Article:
Blue Fin Restaurant

Posted On July 5, 2019

461 Town Center Place, Columbia

by Jackie Perrone

John Hankins wants you to get your definitions straight. “Fine dining” does not have to mean “formal.” And “gourmet menu” does not have to mean “pretentious.”

What about “local” and “fresh” and “choice?” You can clear up your understanding of these terms by dropping in at the Village at Sandhill in Northeast Columbia.  Manager Hankins will convince you that “casual” and “gourmet” can happen at the same place, namely, Blue Fin Restaurant.

“Blue Fin is a place where people can enjoy themselves in an easy, relaxed atmosphere,” he says. “I’d say upscale casual is a pretty good description of how we do things, and as for the food, just call it REAL.

“There are no pre-frozen meals served here. Everything is as fresh as one-day buying can make it, from seafood brought in daily to every locally grown farm product we can get. For example, croutons are cut and toasted from the bread we made that morning. The specials may change every day, based on what seafood was caught that morning on the coast.”

As conveyed in the name, Blue Fin emphasizes seafood. Lowcountry specialties such as shrimp and grits, and she-crab soup head the list as the most popular menu items. Grilled salmon, fried flounder, and seared tuna share the billing with the traditional Carolina seafood platter combining oysters, shrimp, and crab. One distinctive touch: sweet potato fries.

Of course, there’s plenty of beef and chicken at Blue Fin and even a home-style meatloaf that just might beat out your grandmother’s favorite recipe. The “blackened” menu includes mahi-mahi, filet tips, and a chicken Caesar wrap – a nod to New Orleans and Creole cuisine.

Columbia’s Blue Fin is owned by Freddy Lee, whose restaurateur reputation is anchored in Winston Salem, NC. Bernardin’s Restaurant there has been his flagship eatery for 25 years. Lee honed his skills there, developing a reputation for excellent, reliable food and a fun atmosphere. His empire was expanded with other North Carolina restaurants; now, in Columbia, Blue Fin stands for fine food and a lively bar scene. For happy hour most nights, the joint is jumping!

“We turn off the sound on the TV,” says Hankins. “We use closed captioning to keep the noise level manageable. There are deep discounts on beer and appetizers during happy hour, and you can track the Kentucky Derby or ball games with your friends. We have regulars who are here several days a week.”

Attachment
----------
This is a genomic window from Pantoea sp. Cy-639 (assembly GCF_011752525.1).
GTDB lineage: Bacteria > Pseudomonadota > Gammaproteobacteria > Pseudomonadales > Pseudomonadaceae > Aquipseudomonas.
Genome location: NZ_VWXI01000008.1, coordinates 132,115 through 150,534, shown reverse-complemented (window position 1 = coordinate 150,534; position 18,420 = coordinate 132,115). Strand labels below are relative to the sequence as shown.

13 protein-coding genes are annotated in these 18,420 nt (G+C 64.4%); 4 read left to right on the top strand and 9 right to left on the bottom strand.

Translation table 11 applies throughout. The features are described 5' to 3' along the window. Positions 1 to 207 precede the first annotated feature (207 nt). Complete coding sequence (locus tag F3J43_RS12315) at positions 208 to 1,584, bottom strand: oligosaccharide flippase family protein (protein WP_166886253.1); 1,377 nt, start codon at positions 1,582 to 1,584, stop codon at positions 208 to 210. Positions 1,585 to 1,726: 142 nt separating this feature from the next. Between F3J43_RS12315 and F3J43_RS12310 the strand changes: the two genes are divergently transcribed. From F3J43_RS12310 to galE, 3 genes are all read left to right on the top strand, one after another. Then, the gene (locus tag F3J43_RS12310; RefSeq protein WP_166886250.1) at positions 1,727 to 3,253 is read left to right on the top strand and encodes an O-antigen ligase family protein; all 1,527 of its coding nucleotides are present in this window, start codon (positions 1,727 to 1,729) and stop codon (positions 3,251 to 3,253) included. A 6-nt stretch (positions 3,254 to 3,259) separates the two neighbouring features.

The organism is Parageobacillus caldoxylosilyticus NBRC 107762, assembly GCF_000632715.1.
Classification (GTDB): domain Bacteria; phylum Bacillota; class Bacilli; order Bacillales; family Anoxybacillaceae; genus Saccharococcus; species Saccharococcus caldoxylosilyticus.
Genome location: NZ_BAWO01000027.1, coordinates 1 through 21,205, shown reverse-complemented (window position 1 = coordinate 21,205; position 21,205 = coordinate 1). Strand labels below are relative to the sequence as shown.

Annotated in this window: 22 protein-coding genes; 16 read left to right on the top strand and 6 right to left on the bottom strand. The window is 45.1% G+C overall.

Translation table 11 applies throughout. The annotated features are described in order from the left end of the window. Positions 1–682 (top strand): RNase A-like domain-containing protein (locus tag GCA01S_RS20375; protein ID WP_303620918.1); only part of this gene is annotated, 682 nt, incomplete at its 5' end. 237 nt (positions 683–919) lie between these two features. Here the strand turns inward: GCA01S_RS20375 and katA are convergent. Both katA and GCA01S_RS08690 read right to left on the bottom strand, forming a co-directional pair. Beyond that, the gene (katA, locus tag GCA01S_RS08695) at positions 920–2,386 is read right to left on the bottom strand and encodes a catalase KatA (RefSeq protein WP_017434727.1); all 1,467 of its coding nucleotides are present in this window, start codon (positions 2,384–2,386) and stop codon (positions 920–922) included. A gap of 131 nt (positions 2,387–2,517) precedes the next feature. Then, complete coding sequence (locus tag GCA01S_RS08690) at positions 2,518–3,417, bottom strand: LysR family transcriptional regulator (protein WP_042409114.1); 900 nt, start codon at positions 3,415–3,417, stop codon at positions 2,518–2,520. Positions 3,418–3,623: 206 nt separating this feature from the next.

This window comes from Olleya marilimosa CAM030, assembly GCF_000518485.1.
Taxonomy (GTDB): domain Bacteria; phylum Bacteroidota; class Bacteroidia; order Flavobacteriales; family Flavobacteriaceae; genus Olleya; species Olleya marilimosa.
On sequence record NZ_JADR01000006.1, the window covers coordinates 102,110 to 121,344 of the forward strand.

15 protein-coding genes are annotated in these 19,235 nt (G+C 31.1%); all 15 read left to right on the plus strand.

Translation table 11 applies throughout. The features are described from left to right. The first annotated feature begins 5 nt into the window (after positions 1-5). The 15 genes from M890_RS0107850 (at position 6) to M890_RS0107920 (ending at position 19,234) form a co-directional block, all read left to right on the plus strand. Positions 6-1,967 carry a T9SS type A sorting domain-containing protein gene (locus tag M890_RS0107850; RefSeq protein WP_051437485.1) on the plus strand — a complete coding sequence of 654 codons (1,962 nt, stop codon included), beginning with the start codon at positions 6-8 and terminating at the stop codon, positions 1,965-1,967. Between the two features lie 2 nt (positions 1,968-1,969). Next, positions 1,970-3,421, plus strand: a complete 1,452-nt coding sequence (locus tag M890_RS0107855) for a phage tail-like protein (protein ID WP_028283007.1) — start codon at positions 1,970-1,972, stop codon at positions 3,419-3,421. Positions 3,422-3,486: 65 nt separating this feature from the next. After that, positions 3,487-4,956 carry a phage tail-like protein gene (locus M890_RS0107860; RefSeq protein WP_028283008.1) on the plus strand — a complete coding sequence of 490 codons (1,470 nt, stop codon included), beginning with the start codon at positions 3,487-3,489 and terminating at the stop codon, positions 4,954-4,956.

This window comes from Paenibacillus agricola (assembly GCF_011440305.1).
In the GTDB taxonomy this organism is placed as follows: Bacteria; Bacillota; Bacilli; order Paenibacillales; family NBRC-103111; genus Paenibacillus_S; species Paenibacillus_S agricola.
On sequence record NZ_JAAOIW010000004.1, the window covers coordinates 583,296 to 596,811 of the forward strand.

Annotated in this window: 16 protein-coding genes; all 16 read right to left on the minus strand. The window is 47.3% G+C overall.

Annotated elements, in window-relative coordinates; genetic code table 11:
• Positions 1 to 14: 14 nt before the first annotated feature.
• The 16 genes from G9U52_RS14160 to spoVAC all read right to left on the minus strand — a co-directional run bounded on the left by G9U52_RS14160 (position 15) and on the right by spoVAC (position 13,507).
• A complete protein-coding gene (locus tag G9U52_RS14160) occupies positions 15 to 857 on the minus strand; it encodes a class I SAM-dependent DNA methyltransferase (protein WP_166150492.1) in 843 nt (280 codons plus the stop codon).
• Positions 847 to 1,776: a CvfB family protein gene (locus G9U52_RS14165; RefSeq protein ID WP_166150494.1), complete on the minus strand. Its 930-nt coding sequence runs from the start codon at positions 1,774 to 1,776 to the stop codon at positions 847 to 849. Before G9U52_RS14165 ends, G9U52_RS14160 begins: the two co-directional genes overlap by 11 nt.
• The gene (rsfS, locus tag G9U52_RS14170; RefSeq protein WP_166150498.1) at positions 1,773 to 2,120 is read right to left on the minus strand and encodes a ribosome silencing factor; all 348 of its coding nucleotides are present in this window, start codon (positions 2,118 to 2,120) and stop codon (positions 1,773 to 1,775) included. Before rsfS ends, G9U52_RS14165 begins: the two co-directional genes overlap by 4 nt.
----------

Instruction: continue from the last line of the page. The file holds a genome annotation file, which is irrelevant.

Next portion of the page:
A small private dining room can accommodate up to 20 diners, and for larger parties, Blue Fin will mark off an area for their use, up to 50. The outside patio is favored by smokers. Hankins says the craft beer scene has exploded in the 10 years he has been in Columbia. This restaurant offers 20 different beers on tap, and half of those are local. An extensive wine list is available, along with Hankins’ services as guide. “As ‘Resident Wino,’ I am available to conduct fun and educational wine-tasting tours about eight times a year,” he says.

A native of Kentucky, Hankins graduated from Western Kentucky University and then gravitated to Sacramento. About 10 years ago, he made his way to South Carolina. “My first meal in Columbia was at Blue Marlin,” he recalls. “I had North Carolina trout, grilled asparagus, and an Atlanta beer. I still eat at Blue Marlin when I’m downtown.” Not long after his arrival, Hankins learned that Freddy Lee was looking for a restaurant manager. He’s been at Blue Fin ever since.

Many eateries here plan for a mid-summer slump, given the large number of Columbians who take sabbaticals at their beach or mountain homes. However, Blue Fin finds that there’s virtually no slow-down; steady patronage just keeps on coming. Maybe the littleneck clams or fresh swordfish provide the same atmosphere without leaving home.

Hankins loves what living in Columbia has to offer. The confluence of three rivers and the bike trails keep him outdoors on his rare time off from work, paddling or pedaling. “There’s great beauty here,” he says, “in the land and the rivers. The people are friendly and wonderful. It felt like home from day one.” He adds that the new pedestrian bridge at the Riverwalk will be opening soon, adding one more amenity for our enjoyment.

Blue Fin shares its recipe for she-crab soup, which came directly from the legendary “Charleston Receipts” cookbook:


1 head of celery

2 large white onions

3 quarts heavy cream

1 gallon water

½ pound crab base

¾ pound fresh crab roe

1 quart medium dry sherry

Salt to taste

White pepper to taste

1 ½ pounds of butter

1 ½ pounds of flour

In a large stockpot, combine celery and onions. Cook for 5-10 minutes until soft, then deglaze with a cup of the sherry. Add water, crab base, crab roe, and heavy cream. Bring to a simmer and cook for 10 minutes on low while making a roux in a smaller pot. Add roux to soup and puree with an immersion blender until very smooth. Cook until soup comes back to a simmering boil and season with salt and white pepper. Remove from heat and whisk in the rest of the sherry. Serve garnished with fresh crab meat and finely minced scallions.